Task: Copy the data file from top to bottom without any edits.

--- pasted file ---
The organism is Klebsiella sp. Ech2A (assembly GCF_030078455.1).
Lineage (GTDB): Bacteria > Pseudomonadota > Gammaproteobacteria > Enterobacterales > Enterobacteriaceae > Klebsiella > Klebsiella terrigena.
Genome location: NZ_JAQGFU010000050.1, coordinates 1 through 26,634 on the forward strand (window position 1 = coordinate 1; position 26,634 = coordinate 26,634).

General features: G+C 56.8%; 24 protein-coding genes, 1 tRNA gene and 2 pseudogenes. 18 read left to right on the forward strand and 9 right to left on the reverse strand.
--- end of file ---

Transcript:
The organism is Klebsiella sp. Ech2A (assembly GCF_030078455.1).
Lineage (GTDB): Bacteria > Pseudomonadota > Gammaproteobacteria > Enterobacterales > Enterobacteriaceae > Klebsiella > Klebsiella terrigena.
Genome location: NZ_JAQGFU010000050.1, coordinates 1 through 26,634 on the forward strand (window position 1 = coordinate 1; position 26,634 = coordinate 26,634).

General features: G+C 56.8%; 24 protein-coding genes, 1 tRNA gene and 2 pseudogenes. 18 read left to right on the forward strand and 9 right to left on the reverse strand.